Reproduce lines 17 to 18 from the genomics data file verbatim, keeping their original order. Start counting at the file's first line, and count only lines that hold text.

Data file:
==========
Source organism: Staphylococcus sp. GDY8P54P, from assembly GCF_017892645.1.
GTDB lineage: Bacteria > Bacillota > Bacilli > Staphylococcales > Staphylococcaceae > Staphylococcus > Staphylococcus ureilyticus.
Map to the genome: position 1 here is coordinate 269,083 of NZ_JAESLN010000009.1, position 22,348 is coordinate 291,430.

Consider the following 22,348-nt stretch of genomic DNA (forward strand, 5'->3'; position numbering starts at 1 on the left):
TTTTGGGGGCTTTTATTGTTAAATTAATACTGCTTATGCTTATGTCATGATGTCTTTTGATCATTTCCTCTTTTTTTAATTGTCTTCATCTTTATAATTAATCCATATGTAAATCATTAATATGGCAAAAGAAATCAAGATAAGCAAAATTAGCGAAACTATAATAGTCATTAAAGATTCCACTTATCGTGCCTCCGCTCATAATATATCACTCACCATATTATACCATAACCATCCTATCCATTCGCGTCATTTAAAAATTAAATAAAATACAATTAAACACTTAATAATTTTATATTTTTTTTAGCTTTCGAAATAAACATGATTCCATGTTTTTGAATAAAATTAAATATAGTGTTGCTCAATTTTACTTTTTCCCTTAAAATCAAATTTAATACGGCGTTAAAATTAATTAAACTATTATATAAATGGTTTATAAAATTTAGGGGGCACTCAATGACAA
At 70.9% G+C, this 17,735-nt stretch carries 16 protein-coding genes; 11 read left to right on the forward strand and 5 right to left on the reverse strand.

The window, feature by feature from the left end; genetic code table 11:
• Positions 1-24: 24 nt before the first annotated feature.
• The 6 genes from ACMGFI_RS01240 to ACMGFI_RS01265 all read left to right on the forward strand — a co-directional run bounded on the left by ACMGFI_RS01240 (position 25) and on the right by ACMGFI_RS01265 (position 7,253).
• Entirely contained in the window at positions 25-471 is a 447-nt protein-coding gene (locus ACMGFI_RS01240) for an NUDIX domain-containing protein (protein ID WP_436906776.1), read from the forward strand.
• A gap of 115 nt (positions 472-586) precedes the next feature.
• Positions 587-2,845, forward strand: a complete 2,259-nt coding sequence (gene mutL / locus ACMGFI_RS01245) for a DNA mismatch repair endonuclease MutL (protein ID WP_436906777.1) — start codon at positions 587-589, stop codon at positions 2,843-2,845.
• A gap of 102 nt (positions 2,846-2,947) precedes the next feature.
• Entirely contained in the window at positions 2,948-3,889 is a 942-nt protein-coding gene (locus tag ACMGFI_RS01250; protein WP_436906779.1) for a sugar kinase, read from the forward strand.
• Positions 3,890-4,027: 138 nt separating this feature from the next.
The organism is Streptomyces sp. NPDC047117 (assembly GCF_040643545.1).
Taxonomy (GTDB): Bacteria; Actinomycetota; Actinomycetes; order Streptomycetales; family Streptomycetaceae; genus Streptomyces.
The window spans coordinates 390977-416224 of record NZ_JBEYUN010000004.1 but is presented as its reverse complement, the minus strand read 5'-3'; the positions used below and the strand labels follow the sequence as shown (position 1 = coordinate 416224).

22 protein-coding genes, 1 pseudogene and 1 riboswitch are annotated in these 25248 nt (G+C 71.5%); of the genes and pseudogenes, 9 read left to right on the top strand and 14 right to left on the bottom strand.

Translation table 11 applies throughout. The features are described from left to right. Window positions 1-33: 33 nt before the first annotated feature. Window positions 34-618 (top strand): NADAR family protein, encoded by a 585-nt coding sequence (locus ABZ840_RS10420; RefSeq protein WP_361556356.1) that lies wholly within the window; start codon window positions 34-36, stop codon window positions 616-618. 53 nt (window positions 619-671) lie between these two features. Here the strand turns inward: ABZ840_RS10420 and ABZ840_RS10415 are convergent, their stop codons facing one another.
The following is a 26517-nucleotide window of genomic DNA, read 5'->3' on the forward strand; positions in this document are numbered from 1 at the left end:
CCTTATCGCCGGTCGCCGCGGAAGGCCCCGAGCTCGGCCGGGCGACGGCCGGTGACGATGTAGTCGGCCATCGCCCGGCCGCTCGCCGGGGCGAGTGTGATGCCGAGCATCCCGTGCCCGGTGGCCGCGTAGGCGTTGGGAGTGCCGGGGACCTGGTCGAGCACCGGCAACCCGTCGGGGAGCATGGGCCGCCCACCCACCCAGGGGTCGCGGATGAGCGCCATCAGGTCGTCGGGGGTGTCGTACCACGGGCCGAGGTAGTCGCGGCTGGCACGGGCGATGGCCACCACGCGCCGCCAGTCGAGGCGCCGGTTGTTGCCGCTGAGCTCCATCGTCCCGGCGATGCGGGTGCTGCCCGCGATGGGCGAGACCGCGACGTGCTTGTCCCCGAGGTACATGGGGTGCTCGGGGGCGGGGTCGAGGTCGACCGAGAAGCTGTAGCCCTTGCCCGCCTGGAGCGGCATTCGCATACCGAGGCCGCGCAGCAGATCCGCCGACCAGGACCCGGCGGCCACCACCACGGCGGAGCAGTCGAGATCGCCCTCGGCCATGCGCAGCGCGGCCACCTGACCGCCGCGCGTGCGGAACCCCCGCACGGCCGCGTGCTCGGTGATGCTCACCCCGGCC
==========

Taxonomy (GTDB): Bacteria; Actinomycetota; Actinomycetes; order Streptomycetales; family Streptomycetaceae; genus Streptomyces.
The window spans coordinates 390977-416224 of record NZ_JBEYUN010000004.1 but is presented as its reverse complement, the minus strand read 5'-3'; the positions used below and the strand labels follow the sequence as shown (position 1 = coordinate 416224).